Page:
In this week’s Research Roundup: Reports and resources from U.S. PIRG, National Employment Law Project and the Cry Wolf Project, Kaiser Family Foundation, Center for American Progress, and Project Vote.
Not to be outdone by Arkansas or any of the record number of other states advancing restrictions on abortion in recent years, North Dakota this week passed anti-choice legislation so draconian it is alienating even self-described "pro-life" lawmakers. Legislatures in states including Texas and Kansas also tried to keep up in the race to be the most backward state on reproductive rights this week, passing legislation that would shut down clinics and endanger women's health. Texas Gov. Rick Perry told lawmakers back in December that his goal was to "make abortion, at any stage, a thing of the past" in his state -- and it looks like lawmakers in other states have also set that as a key priority for legislative sessions this year:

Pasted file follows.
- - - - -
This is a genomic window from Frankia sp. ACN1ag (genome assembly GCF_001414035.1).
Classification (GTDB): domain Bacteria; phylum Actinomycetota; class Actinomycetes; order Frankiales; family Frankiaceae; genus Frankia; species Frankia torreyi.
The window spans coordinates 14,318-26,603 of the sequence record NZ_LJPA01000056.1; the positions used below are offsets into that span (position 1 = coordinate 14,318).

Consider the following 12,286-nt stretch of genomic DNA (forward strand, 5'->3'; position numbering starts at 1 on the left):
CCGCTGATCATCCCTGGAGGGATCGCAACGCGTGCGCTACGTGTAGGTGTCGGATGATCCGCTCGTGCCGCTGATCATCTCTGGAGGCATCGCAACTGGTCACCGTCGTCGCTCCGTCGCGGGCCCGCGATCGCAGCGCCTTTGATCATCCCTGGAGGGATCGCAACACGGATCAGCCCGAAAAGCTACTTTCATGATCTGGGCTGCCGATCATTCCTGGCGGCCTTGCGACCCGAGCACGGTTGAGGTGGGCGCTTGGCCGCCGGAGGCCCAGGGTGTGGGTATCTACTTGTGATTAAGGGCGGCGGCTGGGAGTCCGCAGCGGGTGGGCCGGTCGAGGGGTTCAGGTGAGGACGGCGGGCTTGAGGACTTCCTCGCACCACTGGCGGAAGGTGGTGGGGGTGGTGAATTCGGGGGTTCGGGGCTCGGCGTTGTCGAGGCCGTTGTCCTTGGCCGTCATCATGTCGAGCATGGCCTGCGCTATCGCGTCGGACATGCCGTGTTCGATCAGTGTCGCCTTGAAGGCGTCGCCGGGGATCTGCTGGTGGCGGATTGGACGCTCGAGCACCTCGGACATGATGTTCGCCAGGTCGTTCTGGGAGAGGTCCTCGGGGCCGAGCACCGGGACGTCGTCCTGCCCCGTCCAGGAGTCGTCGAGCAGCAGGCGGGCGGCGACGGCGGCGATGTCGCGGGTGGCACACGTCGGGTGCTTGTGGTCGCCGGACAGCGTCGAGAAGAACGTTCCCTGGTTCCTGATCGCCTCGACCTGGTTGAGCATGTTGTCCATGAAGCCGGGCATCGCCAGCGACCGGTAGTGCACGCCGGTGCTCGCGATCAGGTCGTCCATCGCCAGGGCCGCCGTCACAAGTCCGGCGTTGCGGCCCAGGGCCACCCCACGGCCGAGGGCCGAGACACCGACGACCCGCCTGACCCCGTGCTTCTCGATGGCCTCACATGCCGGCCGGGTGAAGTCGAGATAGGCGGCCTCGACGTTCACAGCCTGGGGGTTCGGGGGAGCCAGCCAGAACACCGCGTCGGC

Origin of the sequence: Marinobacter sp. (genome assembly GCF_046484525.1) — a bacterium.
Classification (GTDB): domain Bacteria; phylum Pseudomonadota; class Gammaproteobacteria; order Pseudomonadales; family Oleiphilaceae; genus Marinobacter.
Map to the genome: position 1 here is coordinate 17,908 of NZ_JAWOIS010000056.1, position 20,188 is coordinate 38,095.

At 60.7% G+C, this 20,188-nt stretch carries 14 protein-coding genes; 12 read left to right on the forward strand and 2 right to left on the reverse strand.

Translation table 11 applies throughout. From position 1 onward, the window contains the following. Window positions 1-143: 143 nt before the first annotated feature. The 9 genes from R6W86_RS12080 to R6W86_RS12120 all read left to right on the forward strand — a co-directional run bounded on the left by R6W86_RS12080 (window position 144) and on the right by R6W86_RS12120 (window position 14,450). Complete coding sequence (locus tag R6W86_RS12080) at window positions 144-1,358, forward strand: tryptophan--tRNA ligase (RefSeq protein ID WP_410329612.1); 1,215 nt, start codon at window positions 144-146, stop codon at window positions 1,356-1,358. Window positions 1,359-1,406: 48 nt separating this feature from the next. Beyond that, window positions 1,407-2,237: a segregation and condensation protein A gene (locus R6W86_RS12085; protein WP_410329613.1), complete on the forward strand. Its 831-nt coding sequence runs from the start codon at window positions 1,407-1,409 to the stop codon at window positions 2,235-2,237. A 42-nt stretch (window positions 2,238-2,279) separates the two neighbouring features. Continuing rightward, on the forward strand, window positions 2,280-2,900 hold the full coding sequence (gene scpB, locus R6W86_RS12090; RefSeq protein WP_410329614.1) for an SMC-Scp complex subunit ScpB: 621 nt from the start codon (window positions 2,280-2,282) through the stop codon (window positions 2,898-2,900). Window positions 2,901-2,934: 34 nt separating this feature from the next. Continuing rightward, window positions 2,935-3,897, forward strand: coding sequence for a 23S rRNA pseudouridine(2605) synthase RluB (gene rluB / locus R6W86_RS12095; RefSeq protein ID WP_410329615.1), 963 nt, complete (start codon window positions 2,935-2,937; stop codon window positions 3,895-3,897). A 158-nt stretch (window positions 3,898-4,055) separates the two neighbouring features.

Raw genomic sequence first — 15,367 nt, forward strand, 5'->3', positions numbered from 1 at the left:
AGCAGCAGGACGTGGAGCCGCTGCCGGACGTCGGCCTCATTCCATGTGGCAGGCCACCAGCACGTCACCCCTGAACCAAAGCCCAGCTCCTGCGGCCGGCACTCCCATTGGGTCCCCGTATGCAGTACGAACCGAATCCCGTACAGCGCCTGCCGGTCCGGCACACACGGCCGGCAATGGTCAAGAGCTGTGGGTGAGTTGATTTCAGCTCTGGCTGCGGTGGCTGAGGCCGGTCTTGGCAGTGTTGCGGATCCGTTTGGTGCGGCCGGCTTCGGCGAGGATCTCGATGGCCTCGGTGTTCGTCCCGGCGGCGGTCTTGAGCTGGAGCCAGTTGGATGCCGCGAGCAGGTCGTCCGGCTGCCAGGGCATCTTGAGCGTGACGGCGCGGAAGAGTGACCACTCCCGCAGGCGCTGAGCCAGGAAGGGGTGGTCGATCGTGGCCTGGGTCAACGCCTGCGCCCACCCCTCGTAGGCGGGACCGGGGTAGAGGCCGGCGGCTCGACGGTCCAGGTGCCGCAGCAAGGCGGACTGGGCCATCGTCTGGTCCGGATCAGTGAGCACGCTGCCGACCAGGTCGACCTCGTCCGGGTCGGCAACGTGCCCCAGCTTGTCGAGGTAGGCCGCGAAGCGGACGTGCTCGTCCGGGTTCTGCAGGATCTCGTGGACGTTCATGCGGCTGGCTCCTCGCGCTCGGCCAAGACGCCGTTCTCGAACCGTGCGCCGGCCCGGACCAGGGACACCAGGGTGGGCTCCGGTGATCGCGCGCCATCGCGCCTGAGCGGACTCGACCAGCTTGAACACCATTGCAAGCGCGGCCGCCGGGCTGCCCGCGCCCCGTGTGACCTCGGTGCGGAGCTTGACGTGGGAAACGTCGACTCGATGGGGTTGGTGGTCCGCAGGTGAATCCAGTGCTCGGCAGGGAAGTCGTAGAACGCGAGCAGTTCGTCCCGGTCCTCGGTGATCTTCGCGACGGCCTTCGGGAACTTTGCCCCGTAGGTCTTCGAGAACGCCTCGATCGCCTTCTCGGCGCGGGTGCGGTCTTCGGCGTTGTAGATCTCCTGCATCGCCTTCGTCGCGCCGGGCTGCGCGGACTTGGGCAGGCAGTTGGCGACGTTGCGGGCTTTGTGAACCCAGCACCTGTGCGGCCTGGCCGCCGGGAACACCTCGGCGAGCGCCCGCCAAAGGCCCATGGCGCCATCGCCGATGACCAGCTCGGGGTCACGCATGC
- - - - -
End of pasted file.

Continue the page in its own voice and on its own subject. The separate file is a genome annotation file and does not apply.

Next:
Following a national debate over the Bush tax cuts that saw federal income tax rates go up on the wealthiest Americans this January, state legislatures continue to diverge sharply on their approach toward taxes in the first few months of 2013. Anti-tax conservatives in some states, looking to hold fast to a Norquistian vision of tax cuts for the wealthy, are running into opposition. Meanwhile, other states are moving in the opposite direction on revenue for the first time in years. Reports this week show this divergence continuing, even as new research revealed the inefficacy of personal income tax cuts as a strategy for economic growth: